Intended for healthcare professionals

Endgames Spot Diagnosis

Hair loss and lymphadenopathy

BMJ 2019; 366 doi: https://doi.org/10.1136/bmj.l4555 (Published 29 August 2019) Cite this as: BMJ 2019;366:l4555
  1. Sheng Li, resident, dermatology1,
  2. Liming Wu, surgical consultant2
  1. 1Department of Dermatology, The First Affiliated Hospital, School of Medicine, Zhejiang University, Zhejiang, China
  2. 2Division of Hepatobiliary and Pancreatic Surgery, Department of Surgery, The First Affiliated Hospital, School of Medicine, Zhejiang University, Zhejiang, China
  1. Correspondence to L Wu wlm{at}zju.edu.cn

A 19 year old man presented with a two month history of lumps behind the ears and in the groin, and scalp hair loss. He had felt generally unwell during the past month. Physical examination revealed painless generalised lymphadenopathy in the postauricular (fig 1), posterior cervical, and inguinal regions. He had patchy, non-cicatricial (non-scarring) alopecia with a moth eaten appearance (5 mm diameter patches) all over the scalp (fig 1). Fungal microscopy was negative. Dermoscopy revealed yellow dots and broken hairs in the alopecia area. A reactive rapid plasma reagin (RPR) test was positive with a titre of 1:64 and the Treponema pallidum agglutination test was positive.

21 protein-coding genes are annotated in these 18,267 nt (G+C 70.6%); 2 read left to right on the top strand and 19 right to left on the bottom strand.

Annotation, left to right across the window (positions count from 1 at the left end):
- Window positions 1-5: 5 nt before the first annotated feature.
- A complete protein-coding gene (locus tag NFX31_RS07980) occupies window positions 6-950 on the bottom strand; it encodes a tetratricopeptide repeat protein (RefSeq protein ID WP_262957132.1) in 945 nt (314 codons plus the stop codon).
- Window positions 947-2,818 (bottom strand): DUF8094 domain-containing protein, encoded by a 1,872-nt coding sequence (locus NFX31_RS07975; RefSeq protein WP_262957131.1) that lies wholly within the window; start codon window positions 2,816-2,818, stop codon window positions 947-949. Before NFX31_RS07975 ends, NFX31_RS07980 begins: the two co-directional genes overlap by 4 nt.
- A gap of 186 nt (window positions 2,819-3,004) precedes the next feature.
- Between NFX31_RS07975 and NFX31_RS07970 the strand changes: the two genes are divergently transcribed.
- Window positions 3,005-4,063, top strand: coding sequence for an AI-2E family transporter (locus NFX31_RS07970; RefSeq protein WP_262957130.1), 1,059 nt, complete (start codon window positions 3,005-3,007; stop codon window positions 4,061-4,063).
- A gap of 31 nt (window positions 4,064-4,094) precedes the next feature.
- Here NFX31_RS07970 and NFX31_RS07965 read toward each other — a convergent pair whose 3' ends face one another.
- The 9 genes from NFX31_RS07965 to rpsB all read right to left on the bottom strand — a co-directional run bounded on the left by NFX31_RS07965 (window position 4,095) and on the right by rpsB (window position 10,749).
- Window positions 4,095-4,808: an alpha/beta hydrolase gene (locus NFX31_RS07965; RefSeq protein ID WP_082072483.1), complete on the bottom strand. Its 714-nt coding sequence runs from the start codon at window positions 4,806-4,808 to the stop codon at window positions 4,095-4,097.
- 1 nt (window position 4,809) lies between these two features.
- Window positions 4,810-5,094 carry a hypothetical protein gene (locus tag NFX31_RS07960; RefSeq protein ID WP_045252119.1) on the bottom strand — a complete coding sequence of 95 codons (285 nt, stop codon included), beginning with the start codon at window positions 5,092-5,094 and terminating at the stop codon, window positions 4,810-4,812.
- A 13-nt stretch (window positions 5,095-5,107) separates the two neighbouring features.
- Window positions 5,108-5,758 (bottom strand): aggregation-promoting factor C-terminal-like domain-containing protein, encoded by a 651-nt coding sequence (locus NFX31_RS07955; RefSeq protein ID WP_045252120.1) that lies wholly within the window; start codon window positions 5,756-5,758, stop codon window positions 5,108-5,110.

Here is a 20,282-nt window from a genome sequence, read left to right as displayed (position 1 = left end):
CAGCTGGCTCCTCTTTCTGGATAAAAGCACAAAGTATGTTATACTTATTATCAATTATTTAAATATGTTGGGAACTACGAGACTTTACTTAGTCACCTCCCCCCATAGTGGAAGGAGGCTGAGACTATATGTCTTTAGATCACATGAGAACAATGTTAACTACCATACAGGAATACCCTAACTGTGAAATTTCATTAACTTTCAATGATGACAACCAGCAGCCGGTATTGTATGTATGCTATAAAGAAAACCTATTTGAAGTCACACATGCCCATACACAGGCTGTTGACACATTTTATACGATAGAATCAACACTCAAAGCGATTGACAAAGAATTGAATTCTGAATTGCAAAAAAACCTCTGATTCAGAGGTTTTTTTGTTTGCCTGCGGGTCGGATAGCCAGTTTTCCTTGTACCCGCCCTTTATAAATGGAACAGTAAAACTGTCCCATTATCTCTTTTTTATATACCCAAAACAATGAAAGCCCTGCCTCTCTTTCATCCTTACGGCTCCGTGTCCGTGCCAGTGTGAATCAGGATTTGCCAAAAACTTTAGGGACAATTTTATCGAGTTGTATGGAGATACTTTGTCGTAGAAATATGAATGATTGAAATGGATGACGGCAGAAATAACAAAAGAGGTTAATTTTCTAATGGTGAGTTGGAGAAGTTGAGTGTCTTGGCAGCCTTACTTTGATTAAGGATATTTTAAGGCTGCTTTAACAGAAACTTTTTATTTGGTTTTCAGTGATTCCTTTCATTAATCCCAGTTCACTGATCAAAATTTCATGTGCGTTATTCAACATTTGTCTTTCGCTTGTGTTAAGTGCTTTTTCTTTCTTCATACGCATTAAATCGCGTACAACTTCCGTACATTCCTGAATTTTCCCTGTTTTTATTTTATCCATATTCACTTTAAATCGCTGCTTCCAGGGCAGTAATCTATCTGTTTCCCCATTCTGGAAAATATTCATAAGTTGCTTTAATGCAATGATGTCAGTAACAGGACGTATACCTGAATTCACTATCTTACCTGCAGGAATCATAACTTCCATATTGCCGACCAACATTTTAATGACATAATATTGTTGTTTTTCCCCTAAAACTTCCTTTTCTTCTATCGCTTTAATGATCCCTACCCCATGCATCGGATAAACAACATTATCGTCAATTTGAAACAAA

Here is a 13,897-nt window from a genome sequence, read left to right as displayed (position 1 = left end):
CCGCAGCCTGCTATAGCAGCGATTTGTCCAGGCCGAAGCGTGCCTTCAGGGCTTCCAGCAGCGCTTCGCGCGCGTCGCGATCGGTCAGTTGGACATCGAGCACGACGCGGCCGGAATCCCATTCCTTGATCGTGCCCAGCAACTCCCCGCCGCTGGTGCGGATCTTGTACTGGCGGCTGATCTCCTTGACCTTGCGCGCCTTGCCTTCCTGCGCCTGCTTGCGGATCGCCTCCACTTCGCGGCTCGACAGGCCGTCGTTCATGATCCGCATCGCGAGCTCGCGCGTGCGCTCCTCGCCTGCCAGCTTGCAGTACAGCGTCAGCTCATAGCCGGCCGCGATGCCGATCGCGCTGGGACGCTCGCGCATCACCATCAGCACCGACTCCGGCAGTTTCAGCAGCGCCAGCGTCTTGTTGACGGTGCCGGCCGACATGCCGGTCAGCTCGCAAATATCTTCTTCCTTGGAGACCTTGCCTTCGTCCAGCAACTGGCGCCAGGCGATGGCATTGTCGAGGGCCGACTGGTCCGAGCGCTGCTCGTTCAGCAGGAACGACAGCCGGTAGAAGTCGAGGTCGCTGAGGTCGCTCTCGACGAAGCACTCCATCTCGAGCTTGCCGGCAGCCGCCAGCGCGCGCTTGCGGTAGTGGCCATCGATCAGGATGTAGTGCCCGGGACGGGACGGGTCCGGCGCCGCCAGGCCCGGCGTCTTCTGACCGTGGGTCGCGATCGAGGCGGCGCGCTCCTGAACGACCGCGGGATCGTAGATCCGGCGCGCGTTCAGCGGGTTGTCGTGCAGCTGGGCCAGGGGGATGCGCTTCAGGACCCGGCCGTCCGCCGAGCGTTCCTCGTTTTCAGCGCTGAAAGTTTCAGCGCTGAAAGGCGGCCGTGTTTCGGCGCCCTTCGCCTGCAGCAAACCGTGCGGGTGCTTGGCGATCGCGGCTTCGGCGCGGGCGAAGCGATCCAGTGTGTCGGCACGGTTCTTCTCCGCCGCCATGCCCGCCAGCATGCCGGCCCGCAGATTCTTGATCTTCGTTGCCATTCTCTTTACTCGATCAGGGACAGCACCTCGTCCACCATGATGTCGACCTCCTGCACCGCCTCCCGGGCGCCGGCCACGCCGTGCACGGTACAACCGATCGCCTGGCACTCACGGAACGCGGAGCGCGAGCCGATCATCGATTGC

Fig 1
Fig 1

Alopecia with a moth eaten appearance

What is the diagnosis?

Answer

Syphilitic alopecia.1

The RPR and Treponema pallidum agglutination results indicate that this patient had syphilis. Alopecia occurs in patients with secondary syphilis in 2.9% to 7% of cases.2 The alopecia can be patchy (with a moth eaten appearance) as in figure 2, or diffuse. It can also be associated with a non itchy rash.

Fig 2
Fig 2

Tiny patches of non-cicatricial alopecia (red arrows) over the scalp (giving a moth eaten appearance) and an enlarged lymph nodule (white arrow) in the postauricular region

Painless lymphadenopathy is a common feature in both primary and secondary syphilis; however, in some cases alopecia is the only clinical sign of syphilis.3

Differential diagnoses include

  • Tinea capitis

  • Alopecia areata

  • Trichotillomania

Fungal microscopy, dermoscopy, RPR, and Treponema pallidum agglutination tests can help distinguish syphilitic alopecia from these entities.4

Intramuscular penicillin G benzathine is recommended as the first line therapy for syphilis.5

Patient outcome

The patient reported no history of genital ulceration or cutaneous rash. He recalled having unprotected sexual intercourse with a female partner approximately two months earlier. The lymphadenopathy resolved within two weeks of starting treatment with intramuscular penicillin G benzathine. When he was reviewed three months later, hair growth was normal.

Learning points

  • Lymphadenopathy and alopecia may be the only presenting feature of secondary syphilis.

  • Moth eaten alopecia is a pathognomonic manifestation of secondary syphilis. 3

Footnotes

References

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